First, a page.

Query Week: The Tao of Qs and As

That’s Queries and Agents to you.

But before we go into today’s topic, check out Donna’s travails in query making.

And now back to our post.

The whole process of getting published, at least for a first time fiction author is, well, a carriage-before-horse deal.

Let me explain.

The common route to publishing runs thus:

  1. Write a novel-Duh!
  2. Re-write/Edit said novel
  3. Get an Agent.
  4. Agent pitches book to Publishers.
  5. Publishers acquire the book, via a monetary advance.
  6. Publish book.
  7. Hope and pray that the sales exceed the advance so you can cash in on the royalties
  8. Lather, Rinse and Repeat 1-7 (hopefully skipping step 3).
  9. Book gets edited some more.

Pretty straight forward, no?

Except for Step 3.

That’s where the carriage gets flung in front of the horse. You (the writer) have to convince an agent (through a query letter/submission) to represent you. The query letter is like a reverse resume, where in you have to convince the person you want to hire to come and work for you.

Yep…I know.

But why?

Well, it goes something like this. Agents are in the business of representing writers. With me so far? Good. But in order for them to take a client, they have to know that said client has a product they (the agent) can then sell to a publisher, because it is from the sale of a finished manuscript that they get their cut. That’s right, no reputable agent will ask you (again that would be the writer, for those keeping score at home) for cash upfront. They make money when you make money, or at least a good 15% of said money in commissions. No book to sell, no advance and therefore no commission.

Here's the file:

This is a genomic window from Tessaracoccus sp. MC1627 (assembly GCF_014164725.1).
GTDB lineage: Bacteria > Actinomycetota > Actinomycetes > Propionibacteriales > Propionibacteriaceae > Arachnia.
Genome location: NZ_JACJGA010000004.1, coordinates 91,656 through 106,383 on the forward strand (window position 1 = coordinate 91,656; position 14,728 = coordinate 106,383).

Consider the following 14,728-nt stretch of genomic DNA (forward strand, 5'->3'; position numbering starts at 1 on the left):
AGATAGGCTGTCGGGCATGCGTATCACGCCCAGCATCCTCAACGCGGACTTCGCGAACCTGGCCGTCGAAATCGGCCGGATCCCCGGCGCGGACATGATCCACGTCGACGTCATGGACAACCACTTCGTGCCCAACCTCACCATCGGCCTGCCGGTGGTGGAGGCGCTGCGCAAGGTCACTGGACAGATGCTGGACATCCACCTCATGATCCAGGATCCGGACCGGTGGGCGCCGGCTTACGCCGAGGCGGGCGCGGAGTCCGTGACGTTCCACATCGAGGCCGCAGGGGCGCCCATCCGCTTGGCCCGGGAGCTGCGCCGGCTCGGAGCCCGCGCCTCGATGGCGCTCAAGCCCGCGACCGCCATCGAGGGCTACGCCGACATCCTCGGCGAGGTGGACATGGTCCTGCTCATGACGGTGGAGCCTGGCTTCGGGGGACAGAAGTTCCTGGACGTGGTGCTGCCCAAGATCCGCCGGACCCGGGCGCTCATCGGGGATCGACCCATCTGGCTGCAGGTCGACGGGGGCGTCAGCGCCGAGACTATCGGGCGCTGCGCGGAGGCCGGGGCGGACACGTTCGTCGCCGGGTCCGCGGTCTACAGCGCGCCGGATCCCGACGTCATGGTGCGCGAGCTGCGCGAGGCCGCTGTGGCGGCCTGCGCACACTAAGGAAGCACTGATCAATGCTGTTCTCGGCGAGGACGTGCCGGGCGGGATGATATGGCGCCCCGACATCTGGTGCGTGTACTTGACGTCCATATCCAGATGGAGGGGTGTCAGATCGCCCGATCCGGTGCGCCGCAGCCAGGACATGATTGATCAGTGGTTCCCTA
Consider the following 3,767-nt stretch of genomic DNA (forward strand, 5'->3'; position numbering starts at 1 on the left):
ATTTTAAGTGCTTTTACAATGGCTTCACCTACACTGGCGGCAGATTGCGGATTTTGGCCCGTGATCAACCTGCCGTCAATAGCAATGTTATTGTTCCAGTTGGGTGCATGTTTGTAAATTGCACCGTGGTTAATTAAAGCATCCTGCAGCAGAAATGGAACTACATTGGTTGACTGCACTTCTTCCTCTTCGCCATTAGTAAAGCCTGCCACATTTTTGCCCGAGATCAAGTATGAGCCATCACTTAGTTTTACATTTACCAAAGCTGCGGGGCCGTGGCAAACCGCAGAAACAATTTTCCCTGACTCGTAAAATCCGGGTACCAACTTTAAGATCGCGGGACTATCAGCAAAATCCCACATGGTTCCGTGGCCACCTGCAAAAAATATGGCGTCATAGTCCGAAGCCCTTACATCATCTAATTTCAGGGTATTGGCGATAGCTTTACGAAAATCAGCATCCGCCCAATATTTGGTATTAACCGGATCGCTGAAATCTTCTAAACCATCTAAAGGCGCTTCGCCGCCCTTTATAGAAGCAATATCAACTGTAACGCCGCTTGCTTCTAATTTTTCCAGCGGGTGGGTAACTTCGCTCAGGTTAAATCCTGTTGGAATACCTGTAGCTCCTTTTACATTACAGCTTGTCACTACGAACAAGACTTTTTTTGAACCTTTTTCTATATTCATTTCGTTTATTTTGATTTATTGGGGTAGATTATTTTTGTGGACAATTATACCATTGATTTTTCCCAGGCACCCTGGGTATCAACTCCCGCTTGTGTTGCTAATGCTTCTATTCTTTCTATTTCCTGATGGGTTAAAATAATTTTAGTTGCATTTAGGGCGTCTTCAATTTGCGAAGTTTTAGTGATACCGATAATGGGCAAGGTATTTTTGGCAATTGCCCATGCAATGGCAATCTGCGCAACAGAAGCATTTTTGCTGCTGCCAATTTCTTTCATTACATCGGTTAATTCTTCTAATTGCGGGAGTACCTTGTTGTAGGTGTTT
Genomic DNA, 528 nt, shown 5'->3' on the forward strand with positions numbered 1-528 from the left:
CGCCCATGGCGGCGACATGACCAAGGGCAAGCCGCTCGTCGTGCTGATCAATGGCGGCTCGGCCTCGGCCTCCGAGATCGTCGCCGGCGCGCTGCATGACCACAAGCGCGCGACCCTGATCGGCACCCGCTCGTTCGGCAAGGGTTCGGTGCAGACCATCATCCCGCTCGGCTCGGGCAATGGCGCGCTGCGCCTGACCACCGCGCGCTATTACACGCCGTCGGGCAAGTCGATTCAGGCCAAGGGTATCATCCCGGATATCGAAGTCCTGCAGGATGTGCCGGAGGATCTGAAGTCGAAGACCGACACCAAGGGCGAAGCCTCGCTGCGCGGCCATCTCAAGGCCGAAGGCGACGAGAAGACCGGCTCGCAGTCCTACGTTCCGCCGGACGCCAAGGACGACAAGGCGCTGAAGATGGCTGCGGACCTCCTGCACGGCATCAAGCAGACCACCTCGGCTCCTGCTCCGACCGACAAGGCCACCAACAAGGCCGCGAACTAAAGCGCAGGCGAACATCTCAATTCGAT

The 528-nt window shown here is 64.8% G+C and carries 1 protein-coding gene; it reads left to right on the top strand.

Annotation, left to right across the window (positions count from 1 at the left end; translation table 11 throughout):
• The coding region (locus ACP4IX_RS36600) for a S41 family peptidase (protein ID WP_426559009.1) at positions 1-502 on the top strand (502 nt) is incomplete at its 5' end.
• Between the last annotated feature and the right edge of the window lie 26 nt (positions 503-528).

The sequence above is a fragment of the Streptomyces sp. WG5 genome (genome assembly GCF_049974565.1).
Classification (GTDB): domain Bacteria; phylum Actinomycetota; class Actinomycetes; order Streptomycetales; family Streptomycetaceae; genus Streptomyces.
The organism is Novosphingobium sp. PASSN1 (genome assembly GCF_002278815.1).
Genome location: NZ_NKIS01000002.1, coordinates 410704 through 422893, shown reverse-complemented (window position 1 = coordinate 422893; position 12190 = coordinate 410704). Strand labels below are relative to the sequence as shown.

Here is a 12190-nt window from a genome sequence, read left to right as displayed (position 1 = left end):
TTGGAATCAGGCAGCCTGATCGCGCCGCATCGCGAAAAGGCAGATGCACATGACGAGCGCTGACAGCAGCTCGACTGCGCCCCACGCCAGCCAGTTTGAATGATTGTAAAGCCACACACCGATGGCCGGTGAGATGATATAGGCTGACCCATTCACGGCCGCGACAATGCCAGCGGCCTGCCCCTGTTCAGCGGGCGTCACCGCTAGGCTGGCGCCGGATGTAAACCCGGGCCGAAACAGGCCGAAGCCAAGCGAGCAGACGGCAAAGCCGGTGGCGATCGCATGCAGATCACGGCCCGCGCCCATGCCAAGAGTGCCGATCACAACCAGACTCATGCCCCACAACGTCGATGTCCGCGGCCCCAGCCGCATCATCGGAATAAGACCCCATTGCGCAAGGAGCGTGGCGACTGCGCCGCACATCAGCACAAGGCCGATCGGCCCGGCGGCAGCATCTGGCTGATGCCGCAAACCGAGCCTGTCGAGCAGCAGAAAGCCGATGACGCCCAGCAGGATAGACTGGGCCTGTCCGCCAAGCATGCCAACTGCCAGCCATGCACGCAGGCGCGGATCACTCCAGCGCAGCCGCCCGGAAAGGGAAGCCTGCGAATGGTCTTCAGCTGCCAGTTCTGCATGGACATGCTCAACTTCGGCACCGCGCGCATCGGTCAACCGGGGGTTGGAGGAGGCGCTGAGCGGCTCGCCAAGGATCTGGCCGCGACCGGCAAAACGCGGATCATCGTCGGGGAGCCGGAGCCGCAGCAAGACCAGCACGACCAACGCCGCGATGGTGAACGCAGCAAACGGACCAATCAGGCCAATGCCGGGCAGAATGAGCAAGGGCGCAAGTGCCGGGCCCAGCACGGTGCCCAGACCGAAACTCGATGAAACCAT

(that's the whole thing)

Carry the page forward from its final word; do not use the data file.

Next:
It also means that the agent is a sort of gatekeeper, convince him or her that you (you know who you are, ummkay!) got what it takes, and they might take you on. Once that is done, the next step is polishing up your manuscript further and hunting down the publisher that will turn it into a real book.

That is the reason why the mythical query is so important. It is the single most important document (after the Manuscript and the Contract) on your path to publication. Craft a good enough query and you snag the agent of your choice. Do a lack luster job and your masterpiece will stain the bottom of your drawer/hard drive for a long time.


And now some music to sheer you up in your quest for eternal publishing glory! Enter Lily Allen:

4 comments on “Query Week: The Tao of Qs and As

  1. Great post.

    A vital element one needs while on query rode (besides thick skin and preserverance) is a good sense of humor.


  2. GOod luck in your querying, Ralph! 🙂


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